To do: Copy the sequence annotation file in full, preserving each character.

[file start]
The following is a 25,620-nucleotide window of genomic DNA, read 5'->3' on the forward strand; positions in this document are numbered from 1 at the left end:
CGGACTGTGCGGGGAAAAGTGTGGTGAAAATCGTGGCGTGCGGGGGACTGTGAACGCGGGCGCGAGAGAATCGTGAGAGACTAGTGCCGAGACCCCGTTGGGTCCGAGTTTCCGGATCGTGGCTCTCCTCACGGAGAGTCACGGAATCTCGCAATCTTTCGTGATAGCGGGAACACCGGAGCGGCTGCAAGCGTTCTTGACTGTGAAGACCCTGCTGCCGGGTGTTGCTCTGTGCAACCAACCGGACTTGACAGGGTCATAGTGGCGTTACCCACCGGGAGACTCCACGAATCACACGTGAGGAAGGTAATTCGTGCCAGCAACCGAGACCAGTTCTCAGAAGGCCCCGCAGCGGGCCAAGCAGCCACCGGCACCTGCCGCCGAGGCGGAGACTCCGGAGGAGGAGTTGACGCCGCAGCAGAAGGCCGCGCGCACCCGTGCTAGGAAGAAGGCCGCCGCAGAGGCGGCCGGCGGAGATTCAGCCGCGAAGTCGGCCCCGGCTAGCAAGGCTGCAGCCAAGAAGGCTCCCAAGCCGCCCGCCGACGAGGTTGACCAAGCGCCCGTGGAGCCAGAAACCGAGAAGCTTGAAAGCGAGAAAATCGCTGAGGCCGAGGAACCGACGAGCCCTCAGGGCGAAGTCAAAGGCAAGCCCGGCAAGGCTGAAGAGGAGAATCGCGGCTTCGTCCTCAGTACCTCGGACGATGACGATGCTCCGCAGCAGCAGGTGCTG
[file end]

The following is a 25,620-nucleotide window of genomic DNA, read 5'->3' on the forward strand; positions in this document are numbered from 1 at the left end:
CGGACTGTGCGGGGAAAAGTGTGGTGAAAATCGTGGCGTGCGGGGGACTGTGAACGCGGGCGCGAGAGAATCGTGAGAGACTAGTGCCGAGACCCCGTTGGGTCCGAGTTTCCGGATCGTGGCTCTCCTCACGGAGAGTCACGGAATCTCGCAATCTTTCGTGATAGCGGGAACACCGGAGCGGCTGCAAGCGTTCTTGACTGTGAAGACCCTGCTGCCGGGTGTTGCTCTGTGCAACCAACCGGACTTGACAGGGTCATAGTGGCGTTACCCACCGGGAGACTCCACGAATCACACGTGAGGAAGGTAATTCGTGCCAGCAACCGAGACCAGTTCTCAGAAGGCCCCGCAGCGGGCCAAGCAGCCACCGGCACCTGCCGCCGAGGCGGAGACTCCGGAGGAGGAGTTGACGCCGCAGCAGAAGGCCGCGCGCACCCGTGCTAGGAAGAAGGCCGCCGCAGAGGCGGCCGGCGGAGATTCAGCCGCGAAGTCGGCCCCGGCTAGCAAGGCTGCAGCCAAGAAGGCTCCCAAGCCGCCCGCCGACGAGGTTGACCAAGCGCCCGTGGAGCCAGAAACCGAGAAGCTTGAAAGCGAGAAAATCGCTGAGGCCGAGGAACCGACGAGCCCTCAGGGCGAAGTCAAAGGCAAGCCCGGCAAGGCTGAAGAGGAGAATCGCGGCTTCGTCCTCAGTACCTCGGACGATGACGATGCTCCGCAGCAGCAGGTGCTG